The sequence of reassigning the samples that comprise slice 100, generating a new cross-correlation value Rxy, and comparing the new cross-correlation value Rxy with the autocorrelation value Rxx is repeated until the difference between the autocorrelation value Rxx and the new cross-correlation value Rxy is less than the preselected tolerance, thereby aligning slice 100 with slice 98. Whenever the difference between each one of the new cross-correlation values Rxy and the autocorrelation value Rxx is greater than the preselected tolerance, the alignment by which the difference is the least is identified, thereby establishing a "closest" or "best fit" alignment between slice 100 and slice 98.

The reassigning of the samples that comprise slice 100 of waveform 88 proceeds such that slice 100 is alternately shifted to the right and left by increasing numbers of samples. In particular, samples y1, y2, y3, . . . , y64 originally represent samples 160-223, respectively, of waveform 88. After the first reassignment of samples described above, the samples y1, y2, y3, . . . , y64 represent samples 161-224, respectively. In a second reassignment, the samples y1, y2, y3, . . . , y64 represent samples 159-222, respectively. In a third reassignment, the samples y1, y2, y3, . . . , y64 represent samples 162-225, respectively. The reassignment of the samples y1, y2, y3, . . . , y64 proceeds in this "oscillating" sequence until the difference between the autocorrelation value Rxx and the cross-correlation value Rxy is less than the preselected tolerance.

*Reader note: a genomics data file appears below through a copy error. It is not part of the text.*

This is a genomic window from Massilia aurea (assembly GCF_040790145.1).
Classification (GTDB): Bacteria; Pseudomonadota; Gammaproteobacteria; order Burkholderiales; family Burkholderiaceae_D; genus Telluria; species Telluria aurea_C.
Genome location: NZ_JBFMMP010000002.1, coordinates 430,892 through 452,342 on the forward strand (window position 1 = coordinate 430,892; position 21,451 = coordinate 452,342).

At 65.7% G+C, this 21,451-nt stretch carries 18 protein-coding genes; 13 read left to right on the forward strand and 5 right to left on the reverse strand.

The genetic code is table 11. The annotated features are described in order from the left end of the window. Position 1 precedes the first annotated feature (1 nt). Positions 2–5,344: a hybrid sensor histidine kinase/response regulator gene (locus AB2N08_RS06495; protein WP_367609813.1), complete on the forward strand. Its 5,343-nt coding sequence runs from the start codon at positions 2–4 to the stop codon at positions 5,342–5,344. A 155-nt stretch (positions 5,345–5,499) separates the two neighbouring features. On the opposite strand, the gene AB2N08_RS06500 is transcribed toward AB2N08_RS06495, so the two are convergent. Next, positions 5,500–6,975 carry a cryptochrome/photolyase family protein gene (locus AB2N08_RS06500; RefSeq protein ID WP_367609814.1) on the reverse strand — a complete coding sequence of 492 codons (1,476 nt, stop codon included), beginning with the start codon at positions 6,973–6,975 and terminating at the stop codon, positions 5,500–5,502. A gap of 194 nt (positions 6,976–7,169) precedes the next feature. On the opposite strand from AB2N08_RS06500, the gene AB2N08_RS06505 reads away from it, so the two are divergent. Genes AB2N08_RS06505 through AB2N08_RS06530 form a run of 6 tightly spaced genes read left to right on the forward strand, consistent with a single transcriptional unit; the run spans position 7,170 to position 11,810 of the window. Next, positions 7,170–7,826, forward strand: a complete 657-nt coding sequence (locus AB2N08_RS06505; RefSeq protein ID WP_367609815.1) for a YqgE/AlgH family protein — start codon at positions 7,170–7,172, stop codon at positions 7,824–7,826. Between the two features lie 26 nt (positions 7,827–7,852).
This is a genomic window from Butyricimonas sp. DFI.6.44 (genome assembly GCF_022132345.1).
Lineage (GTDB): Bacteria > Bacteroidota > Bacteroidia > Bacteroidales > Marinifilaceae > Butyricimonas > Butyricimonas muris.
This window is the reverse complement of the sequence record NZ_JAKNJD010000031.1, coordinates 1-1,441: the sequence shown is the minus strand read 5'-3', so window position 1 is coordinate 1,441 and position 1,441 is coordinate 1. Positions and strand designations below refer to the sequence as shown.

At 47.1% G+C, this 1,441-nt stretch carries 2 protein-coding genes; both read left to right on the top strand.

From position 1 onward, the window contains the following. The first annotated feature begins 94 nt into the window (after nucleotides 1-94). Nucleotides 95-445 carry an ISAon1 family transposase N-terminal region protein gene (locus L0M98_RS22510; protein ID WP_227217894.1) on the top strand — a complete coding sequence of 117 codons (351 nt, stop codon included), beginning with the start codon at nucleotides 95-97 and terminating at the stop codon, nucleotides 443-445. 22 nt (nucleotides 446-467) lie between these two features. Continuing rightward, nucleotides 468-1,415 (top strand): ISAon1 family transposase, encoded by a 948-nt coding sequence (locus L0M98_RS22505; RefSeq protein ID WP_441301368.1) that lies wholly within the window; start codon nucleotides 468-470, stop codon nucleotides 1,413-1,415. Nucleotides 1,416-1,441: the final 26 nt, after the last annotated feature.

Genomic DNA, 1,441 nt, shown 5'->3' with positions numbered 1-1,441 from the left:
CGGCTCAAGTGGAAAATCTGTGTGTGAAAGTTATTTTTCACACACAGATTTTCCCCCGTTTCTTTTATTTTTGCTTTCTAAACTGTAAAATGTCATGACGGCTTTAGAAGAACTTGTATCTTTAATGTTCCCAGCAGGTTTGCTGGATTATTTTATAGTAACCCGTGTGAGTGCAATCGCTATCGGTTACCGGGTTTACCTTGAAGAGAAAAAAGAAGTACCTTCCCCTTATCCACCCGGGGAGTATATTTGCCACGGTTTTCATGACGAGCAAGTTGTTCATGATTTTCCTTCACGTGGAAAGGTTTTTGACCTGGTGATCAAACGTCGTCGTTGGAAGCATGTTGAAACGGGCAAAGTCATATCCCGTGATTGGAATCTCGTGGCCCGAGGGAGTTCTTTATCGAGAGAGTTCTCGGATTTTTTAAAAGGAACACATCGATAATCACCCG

The amount by which slice 100 is shifted relative to slice 98 to obtain a difference less than the preselected tolerance is designated an "aligning" amount. To correct a timing misalignment between waveforms 86 and 88, digital signal processor 80 shifts waveform 88 relative to waveform 86 by the aligning amount established by slices 98 and 100. For example, a relatively small tolerance could result in waveform 88 being shifted to the left by 16 samples. Such a shift would generate 16 "empty" samples on the right end of waveform 88, which samples are assigned null values and correspond to blanked portions of the display waveform. The display waveform is then formed by generating average values for corresponding ones of the nonblanked samples of the aligned waveforms 86 and 88.